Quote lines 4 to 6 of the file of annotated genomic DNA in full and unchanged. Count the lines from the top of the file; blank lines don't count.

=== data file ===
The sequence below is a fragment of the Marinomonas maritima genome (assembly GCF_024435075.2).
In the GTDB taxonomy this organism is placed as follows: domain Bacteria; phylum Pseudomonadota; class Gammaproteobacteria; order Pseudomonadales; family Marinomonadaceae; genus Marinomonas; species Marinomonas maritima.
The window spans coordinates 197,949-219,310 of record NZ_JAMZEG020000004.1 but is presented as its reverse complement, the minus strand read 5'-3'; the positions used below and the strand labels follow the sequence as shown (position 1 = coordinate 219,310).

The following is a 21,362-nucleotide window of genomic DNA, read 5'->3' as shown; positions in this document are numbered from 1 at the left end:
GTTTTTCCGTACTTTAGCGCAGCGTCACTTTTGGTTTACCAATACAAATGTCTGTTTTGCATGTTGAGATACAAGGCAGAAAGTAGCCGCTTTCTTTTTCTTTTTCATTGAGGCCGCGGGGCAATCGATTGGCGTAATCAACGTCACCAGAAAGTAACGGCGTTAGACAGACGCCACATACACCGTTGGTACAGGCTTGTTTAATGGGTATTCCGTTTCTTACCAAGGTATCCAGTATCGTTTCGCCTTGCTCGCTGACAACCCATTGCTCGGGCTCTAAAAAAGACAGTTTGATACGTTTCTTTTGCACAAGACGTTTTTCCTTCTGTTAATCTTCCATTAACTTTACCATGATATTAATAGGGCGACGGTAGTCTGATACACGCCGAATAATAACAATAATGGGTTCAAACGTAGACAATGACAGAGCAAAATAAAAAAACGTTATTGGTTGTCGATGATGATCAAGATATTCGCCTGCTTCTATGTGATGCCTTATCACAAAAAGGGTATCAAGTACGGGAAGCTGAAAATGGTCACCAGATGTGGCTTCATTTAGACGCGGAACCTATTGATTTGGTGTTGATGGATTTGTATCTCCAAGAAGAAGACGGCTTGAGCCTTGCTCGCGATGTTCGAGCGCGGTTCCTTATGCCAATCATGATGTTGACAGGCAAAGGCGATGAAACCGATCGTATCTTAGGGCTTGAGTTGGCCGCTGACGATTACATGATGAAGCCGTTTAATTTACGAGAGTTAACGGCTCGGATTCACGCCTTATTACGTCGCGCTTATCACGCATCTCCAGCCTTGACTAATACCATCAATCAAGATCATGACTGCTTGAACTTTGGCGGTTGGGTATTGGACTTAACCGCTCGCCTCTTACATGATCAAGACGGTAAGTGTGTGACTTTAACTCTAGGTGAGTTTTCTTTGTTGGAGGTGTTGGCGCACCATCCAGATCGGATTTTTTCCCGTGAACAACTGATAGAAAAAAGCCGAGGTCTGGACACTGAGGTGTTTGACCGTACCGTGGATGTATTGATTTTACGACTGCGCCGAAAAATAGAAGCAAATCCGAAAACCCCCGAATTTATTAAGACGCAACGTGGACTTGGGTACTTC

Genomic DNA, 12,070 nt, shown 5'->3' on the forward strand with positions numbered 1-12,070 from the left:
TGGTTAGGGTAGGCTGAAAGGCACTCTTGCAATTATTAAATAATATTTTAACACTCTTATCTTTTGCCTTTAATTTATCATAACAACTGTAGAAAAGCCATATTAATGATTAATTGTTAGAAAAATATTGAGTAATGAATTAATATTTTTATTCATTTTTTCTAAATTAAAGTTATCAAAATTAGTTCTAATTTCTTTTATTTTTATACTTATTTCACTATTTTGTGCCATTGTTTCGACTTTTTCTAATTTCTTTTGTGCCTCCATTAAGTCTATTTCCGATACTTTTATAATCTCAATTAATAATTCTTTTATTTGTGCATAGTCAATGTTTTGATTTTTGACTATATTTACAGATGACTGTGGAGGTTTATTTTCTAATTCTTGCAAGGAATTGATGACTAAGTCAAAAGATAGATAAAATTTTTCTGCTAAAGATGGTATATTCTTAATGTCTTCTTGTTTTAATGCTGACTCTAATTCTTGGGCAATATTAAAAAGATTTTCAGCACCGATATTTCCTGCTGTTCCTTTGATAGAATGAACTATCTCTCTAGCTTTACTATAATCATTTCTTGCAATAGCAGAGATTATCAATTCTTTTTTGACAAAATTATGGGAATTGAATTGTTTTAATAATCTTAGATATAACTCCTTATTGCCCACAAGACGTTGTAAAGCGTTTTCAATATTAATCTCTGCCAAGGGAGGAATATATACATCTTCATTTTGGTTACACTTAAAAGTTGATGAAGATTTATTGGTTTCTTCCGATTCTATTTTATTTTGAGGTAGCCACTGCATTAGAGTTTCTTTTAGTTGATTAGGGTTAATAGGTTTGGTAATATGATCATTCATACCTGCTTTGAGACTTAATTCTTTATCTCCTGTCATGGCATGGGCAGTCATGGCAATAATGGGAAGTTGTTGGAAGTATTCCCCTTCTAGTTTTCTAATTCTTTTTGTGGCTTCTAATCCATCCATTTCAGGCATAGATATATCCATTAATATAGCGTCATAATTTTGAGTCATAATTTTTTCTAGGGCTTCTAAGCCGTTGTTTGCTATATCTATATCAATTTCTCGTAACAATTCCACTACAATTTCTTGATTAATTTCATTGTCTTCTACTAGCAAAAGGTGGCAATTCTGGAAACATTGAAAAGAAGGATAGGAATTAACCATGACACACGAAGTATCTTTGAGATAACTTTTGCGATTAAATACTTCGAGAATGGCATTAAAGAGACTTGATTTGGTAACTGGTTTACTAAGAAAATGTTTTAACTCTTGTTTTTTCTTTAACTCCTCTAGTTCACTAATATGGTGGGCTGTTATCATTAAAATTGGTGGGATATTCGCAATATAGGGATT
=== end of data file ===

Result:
The following is a 21,362-nucleotide window of genomic DNA, read 5'->3' as shown; positions in this document are numbered from 1 at the left end:
GTTTTTCCGTACTTTAGCGCAGCGTCACTTTTGGTTTACCAATACAAATGTCTGTTTTGCATGTTGAGATACAAGGCAGAAAGTAGCCGCTTTCTTTTTCTTTTTCATTGAGGCCGCGGGGCAATCGATTGGCGTAATCAACGTCACCAGAAAGTAACGGCGTTAGACAGACGCCACATACACCGTTGGTACAGGCTTGTTTAATGGGTATTCCGTTTCTTACCAAGGTATCCAGTATCGTTTCGCCTTGCTCGCTGACAACCCATTGCTCGGGCTCTAAAAAAGACAGTTTGATACGTTTCTTTTGCACAAGACGTTTTTCCTTCTGTTAATCTTCCATTAACTTTACCATGATATTAATAGGGCGACGGTAGTCTGATACACGCCGAATAATAACAATAATGGGTTCAAACGTAGACAATGACAGAGCAAAATAAAAAAACGTTATTGGTTGTCGATGATGATCAAGATATTCGCCTGCTTCTATGTGATGCCTTATCACAAAAAGGGTATCAAGTACGGGAAGCTGAAAATGGTCACCAGATGTGGCTTCATTTAGACGCGGAACCTATTGATTTGGTGTTGATGGATTTGTATCTCCAAGAAGAAGACGGCTTGAGCCTTGCTCGCGATGTTCGAGCGCGGTTCCTTATGCCAATCATGATGTTGACAGGCAAAGGCGATGAAACCGATCGTATCTTAGGGCTTGAGTTGGCCGCTGACGATTACATGATGAAGCCGTTTAATTTACGAGAGTTAACGGCTCGGATTCACGCCTTATTACGTCGCGCTTATCACGCATCTCCAGCCTTGACTAATACCATCAATCAAGATCATGACTGCTTGAACTTTGGCGGTTGGGTATTGGACTTAACCGCTCGCCTCTTACATGATCAAGACGGTAAGTGTGTGACTTTAACTCTAGGTGAGTTTTCTTTGTTGGAGGTGTTGGCGCACCATCCAGATCGGATTTTTTCCCGTGAACAACTGATAGAAAAAAGCCGAGGTCTGGACACTGAGGTGTTTGACCGTACCGTGGATGTATTGATTTTACGACTGCGCCGAAAAATAGAAGCAAATCCGAAAACCCCCGAATTTATTAAGACGCAACGTGGACTTGGGTACTTC

Genomic DNA, 12,070 nt, shown 5'->3' on the forward strand with positions numbered 1-12,070 from the left: